A group of us have gotten into a discussion about health care manpower training in Alabama. This started as we were trying to determine if a certain Internal Medicine program was putting out primary care doctors (only 8% of their graduates are currently doing traditional primary care) and the statement was made “If you count hospitalists, they put out 44% primary care.” A hospitalist has been through the same training as other doctors who provide primary care, but in practice doesn’t spend their time interacting with people in the office to keep them out of the hospital. Instead these doctors work with sick people in the hospital to treat them efficiently and get them out quickly. They care for patients for a very intense 36 hours then send them on their way, hopefully never to see them again. They do help make the primary care system work more efficiently.  In the words of one colleague:
They free [up] primary care physicians  to spend more time in clinic and in the management of their patients’ care. They also can lower the stress level, improve the lifestyle, and sometimes even increase the income of those primary care physicians.
Why is this important? Medical students must have residency training following medical school in order to practice. There are currently not enough residency training slots for all of the graduates of medical schools. There will likely be more training programs established and given the emphasis on primary care the ability of programs to train primary care docs will likely lead to more money. Family Medicine programs tend to put over 90% of their graduates into primary care. Internal Medicine and Pediatric programs, not so much.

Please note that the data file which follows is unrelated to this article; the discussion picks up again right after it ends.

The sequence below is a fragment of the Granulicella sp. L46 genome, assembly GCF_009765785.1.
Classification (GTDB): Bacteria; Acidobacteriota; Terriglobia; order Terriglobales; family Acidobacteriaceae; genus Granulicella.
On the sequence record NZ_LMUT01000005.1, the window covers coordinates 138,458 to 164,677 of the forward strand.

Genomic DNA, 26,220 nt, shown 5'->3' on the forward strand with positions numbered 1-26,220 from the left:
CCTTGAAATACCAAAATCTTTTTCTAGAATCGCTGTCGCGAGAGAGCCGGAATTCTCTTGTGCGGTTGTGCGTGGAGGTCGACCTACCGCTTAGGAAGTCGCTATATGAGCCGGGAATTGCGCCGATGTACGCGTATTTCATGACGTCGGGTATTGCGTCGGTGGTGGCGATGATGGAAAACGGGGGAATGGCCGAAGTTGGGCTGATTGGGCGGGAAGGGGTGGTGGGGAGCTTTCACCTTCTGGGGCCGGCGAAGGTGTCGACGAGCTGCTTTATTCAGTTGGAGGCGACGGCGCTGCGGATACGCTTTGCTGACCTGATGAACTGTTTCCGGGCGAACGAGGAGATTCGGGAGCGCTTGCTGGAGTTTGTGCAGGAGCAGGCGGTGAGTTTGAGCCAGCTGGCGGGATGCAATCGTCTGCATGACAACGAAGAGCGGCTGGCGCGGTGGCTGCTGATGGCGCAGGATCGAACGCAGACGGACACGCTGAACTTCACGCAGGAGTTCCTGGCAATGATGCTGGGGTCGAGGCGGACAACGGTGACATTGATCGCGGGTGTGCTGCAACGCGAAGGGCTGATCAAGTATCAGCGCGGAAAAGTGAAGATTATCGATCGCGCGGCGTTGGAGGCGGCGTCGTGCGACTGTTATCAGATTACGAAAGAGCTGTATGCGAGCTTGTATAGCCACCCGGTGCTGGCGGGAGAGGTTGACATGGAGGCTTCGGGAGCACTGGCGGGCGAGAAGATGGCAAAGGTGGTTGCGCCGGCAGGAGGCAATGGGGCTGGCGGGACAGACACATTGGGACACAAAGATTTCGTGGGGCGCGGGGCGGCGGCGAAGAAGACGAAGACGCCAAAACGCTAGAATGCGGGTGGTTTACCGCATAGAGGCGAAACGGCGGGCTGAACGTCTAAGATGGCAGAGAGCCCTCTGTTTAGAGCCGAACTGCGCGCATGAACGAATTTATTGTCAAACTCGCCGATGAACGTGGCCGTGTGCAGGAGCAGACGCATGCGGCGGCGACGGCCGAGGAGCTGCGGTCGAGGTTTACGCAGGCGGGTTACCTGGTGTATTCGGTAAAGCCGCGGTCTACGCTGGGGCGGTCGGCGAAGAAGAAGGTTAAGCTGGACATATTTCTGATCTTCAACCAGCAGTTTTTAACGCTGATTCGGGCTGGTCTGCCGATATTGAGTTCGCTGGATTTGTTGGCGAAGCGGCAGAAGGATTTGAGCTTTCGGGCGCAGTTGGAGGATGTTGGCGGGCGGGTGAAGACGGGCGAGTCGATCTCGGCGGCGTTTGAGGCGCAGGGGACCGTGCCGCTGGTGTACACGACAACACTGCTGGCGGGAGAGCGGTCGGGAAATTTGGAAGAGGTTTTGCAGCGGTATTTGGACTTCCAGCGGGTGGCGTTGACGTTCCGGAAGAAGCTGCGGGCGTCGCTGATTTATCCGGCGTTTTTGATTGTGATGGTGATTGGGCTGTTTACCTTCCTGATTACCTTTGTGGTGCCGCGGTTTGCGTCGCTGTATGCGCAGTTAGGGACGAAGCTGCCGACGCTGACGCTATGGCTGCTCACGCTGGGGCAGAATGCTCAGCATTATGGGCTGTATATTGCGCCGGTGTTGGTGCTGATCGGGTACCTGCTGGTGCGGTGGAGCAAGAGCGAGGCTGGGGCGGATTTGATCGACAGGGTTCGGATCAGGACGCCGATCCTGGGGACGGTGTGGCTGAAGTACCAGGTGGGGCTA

I looked up the Medicare definition of primary care to be helpful in this discussion since they pay the bills (I will add Cliff Notes in italics for the non-professional)

Policy: The ACA defines a primary care practitioner as: (1) a physician who has a primary specialty designation of family medicine, internal medicine, geriatric medicine, or pediatric medicine; (note that this does not include OB/GYNs, surgeons, cardiologists, or many types of doctors)  or (2) a nurse practitioner, clinical nurse specialist, or physician assistant, and in all cases, for whom primary care services (as defined below) accounted for at least 60 percent of the allowed charges under Part B (the part of Medicare that pays for doctor visits) for the practitioner in a prior period as determined appropriate by the Secretary.
The ACA defines primary care services as those identified by the following CPT (the number we put on bills to tell the insurance company what we did) codes:
• 99201 through 99215 for new and established patient office or other outpatient evaluation and management (E/M) visits (folks seen in the office);
• 99304 through 99340 for initial, subsequent, discharge, and other nursing facility E/M services; new and established patient domiciliary, rest home (e.g., boarding home), or custodial care E/M services; and domiciliary, rest home (e.g., assisted living facility), or home care plan oversight services; (folks seen in non-office but settings where people live) and
• 99341 through 99350 for new and established patient home E/M visits (patients seen at home).

 So that would be a NO to hospitalists as primary care docs.